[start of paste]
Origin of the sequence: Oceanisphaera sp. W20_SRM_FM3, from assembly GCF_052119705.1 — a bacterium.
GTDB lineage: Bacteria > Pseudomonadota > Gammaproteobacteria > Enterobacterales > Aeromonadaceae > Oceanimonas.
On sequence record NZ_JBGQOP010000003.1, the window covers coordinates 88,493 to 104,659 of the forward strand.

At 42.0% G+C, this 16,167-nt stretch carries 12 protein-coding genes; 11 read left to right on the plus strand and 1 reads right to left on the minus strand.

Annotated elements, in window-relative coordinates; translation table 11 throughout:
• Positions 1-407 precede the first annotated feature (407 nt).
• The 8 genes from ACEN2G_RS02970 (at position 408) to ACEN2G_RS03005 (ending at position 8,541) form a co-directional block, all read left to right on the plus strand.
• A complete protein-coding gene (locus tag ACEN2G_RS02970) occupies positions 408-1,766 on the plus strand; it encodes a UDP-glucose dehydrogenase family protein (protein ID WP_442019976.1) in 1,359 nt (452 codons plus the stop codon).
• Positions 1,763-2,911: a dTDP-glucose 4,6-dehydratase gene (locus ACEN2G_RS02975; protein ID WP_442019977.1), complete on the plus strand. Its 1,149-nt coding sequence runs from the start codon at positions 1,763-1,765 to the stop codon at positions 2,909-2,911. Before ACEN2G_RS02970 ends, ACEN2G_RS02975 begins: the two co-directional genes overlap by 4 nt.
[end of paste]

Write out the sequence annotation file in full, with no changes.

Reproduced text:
Origin of the sequence: Oceanisphaera sp. W20_SRM_FM3, from assembly GCF_052119705.1 — a bacterium.
GTDB lineage: Bacteria > Pseudomonadota > Gammaproteobacteria > Enterobacterales > Aeromonadaceae > Oceanimonas.
On sequence record NZ_JBGQOP010000003.1, the window covers coordinates 88,493 to 104,659 of the forward strand.

At 42.0% G+C, this 16,167-nt stretch carries 12 protein-coding genes; 11 read left to right on the plus strand and 1 reads right to left on the minus strand.

Annotated elements, in window-relative coordinates; translation table 11 throughout:
• Positions 1-407 precede the first annotated feature (407 nt).
• The 8 genes from ACEN2G_RS02970 (at position 408) to ACEN2G_RS03005 (ending at position 8,541) form a co-directional block, all read left to right on the plus strand.
• A complete protein-coding gene (locus tag ACEN2G_RS02970) occupies positions 408-1,766 on the plus strand; it encodes a UDP-glucose dehydrogenase family protein (protein ID WP_442019976.1) in 1,359 nt (452 codons plus the stop codon).
• Positions 1,763-2,911: a dTDP-glucose 4,6-dehydratase gene (locus ACEN2G_RS02975; protein ID WP_442019977.1), complete on the plus strand. Its 1,149-nt coding sequence runs from the start codon at positions 1,763-1,765 to the stop codon at positions 2,909-2,911. Before ACEN2G_RS02970 ends, ACEN2G_RS02975 begins: the two co-directional genes overlap by 4 nt.